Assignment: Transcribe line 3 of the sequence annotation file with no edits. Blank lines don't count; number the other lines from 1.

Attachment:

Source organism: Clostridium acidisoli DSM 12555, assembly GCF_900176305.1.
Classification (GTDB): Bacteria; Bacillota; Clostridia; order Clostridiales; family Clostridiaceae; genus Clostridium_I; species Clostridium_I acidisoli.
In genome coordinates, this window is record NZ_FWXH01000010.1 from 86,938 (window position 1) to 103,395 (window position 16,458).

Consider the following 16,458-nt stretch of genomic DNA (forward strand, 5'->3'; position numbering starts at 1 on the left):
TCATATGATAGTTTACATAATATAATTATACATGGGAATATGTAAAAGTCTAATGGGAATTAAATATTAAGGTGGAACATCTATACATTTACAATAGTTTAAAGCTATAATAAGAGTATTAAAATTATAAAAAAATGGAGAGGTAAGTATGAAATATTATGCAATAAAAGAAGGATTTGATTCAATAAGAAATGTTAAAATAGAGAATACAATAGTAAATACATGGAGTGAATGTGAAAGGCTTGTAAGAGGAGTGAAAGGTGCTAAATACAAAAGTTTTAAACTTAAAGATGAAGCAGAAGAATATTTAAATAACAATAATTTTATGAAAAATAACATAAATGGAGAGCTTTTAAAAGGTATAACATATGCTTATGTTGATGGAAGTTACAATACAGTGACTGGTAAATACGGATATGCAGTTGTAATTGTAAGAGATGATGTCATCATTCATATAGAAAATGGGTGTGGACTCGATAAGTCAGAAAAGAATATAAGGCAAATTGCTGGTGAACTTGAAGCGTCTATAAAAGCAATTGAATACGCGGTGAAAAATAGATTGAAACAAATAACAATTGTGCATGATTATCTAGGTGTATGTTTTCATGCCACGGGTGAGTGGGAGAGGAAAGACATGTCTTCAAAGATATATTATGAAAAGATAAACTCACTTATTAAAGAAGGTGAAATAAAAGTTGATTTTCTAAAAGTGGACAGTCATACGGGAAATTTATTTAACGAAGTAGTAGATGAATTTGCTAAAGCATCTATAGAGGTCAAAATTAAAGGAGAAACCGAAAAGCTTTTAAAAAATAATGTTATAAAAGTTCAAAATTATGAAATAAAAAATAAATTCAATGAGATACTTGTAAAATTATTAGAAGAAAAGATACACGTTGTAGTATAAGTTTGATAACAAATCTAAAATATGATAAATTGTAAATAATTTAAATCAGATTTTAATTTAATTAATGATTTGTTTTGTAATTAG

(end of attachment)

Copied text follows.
In genome coordinates, this window is record NZ_FWXH01000010.1 from 86,938 (window position 1) to 103,395 (window position 16,458).